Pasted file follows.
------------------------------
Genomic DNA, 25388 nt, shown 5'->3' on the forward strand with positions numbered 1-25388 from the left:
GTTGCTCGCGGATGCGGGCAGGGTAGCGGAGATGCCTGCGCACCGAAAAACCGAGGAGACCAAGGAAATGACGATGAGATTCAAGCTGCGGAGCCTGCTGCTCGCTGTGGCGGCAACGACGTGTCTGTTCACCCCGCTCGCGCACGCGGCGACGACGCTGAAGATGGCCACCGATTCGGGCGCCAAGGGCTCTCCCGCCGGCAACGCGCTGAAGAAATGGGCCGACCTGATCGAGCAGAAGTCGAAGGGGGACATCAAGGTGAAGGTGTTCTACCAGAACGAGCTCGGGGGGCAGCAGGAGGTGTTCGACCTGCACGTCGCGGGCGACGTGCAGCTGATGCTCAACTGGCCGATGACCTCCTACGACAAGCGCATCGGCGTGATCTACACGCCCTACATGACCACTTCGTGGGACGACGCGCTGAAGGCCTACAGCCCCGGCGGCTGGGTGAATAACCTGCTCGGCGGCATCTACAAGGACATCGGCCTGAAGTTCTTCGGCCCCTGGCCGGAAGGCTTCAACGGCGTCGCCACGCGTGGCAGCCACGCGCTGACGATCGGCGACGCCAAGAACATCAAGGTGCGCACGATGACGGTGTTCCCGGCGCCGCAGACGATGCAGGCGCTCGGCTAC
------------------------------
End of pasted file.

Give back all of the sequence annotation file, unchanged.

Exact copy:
Genomic DNA, 25388 nt, shown 5'->3' on the forward strand with positions numbered 1-25388 from the left:
GTTGCTCGCGGATGCGGGCAGGGTAGCGGAGATGCCTGCGCACCGAAAAACCGAGGAGACCAAGGAAATGACGATGAGATTCAAGCTGCGGAGCCTGCTGCTCGCTGTGGCGGCAACGACGTGTCTGTTCACCCCGCTCGCGCACGCGGCGACGACGCTGAAGATGGCCACCGATTCGGGCGCCAAGGGCTCTCCCGCCGGCAACGCGCTGAAGAAATGGGCCGACCTGATCGAGCAGAAGTCGAAGGGGGACATCAAGGTGAAGGTGTTCTACCAGAACGAGCTCGGGGGGCAGCAGGAGGTGTTCGACCTGCACGTCGCGGGCGACGTGCAGCTGATGCTCAACTGGCCGATGACCTCCTACGACAAGCGCATCGGCGTGATCTACACGCCCTACATGACCACTTCGTGGGACGACGCGCTGAAGGCCTACAGCCCCGGCGGCTGGGTGAATAACCTGCTCGGCGGCATCTACAAGGACATCGGCCTGAAGTTCTTCGGCCCCTGGCCGGAAGGCTTCAACGGCGTCGCCACGCGTGGCAGCCACGCGCTGACGATCGGCGACGCCAAGAACATCAAGGTGCGCACGATGACGGTGTTCCCGGCGCCGCAGACGATGCAGGCGCTCGGCTAC